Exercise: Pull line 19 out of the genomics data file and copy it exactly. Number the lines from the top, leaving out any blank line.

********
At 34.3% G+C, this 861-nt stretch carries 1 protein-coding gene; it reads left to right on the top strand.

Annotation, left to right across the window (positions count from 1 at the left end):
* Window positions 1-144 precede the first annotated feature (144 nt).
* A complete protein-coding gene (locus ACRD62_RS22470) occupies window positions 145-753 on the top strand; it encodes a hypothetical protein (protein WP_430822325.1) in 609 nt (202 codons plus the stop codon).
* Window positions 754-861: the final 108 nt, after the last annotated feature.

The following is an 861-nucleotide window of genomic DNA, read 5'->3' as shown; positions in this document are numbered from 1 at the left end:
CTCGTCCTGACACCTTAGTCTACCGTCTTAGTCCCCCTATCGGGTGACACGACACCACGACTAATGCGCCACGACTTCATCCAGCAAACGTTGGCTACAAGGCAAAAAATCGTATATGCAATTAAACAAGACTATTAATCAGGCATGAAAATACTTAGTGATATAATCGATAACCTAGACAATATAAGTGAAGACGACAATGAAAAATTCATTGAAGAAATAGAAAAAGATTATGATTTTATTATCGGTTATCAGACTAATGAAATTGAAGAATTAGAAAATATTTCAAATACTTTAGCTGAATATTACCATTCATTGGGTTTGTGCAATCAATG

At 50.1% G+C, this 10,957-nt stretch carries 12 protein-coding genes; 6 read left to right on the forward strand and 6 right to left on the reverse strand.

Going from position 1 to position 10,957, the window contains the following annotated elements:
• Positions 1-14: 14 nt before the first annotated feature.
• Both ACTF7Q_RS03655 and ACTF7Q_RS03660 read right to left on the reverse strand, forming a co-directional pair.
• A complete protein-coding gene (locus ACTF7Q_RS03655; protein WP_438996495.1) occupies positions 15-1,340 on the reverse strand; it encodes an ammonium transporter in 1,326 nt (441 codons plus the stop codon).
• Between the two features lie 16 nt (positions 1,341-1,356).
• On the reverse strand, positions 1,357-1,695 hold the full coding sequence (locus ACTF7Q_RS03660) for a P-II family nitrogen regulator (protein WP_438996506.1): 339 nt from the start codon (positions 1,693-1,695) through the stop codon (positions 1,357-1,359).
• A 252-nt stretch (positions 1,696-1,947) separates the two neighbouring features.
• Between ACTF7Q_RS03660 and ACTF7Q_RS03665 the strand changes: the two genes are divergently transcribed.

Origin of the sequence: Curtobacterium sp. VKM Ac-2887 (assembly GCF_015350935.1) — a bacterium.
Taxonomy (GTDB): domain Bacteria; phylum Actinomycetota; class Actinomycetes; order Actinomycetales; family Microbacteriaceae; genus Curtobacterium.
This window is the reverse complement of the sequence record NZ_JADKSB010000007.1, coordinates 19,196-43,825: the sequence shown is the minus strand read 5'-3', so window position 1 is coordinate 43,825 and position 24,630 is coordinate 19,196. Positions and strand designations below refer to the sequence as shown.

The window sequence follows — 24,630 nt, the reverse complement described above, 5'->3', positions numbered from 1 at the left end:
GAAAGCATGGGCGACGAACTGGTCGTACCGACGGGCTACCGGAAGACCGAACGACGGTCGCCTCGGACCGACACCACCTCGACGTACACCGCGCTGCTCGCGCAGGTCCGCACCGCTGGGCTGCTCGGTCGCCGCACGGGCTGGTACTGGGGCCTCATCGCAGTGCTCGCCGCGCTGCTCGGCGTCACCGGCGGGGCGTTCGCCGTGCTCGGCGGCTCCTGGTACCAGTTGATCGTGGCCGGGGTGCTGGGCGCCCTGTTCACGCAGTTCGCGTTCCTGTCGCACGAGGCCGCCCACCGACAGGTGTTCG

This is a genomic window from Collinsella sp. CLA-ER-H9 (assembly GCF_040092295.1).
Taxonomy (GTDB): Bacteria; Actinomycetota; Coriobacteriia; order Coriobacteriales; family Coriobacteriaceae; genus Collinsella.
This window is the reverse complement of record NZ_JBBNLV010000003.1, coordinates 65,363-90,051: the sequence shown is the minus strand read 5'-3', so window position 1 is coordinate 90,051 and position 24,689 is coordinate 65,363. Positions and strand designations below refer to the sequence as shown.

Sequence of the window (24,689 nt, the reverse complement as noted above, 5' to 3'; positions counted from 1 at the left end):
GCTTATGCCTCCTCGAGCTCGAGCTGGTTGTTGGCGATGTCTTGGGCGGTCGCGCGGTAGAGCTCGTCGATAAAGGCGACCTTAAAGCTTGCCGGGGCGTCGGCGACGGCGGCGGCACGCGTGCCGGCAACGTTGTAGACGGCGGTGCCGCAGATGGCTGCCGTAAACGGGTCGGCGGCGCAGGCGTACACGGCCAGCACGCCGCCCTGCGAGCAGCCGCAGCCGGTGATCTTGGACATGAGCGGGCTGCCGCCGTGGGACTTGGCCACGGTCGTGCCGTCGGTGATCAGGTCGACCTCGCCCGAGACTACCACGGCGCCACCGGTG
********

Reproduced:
This window is the reverse complement of the sequence record NZ_JADKSB010000007.1, coordinates 19,196-43,825: the sequence shown is the minus strand read 5'-3', so window position 1 is coordinate 43,825 and position 24,630 is coordinate 19,196. Positions and strand designations below refer to the sequence as shown.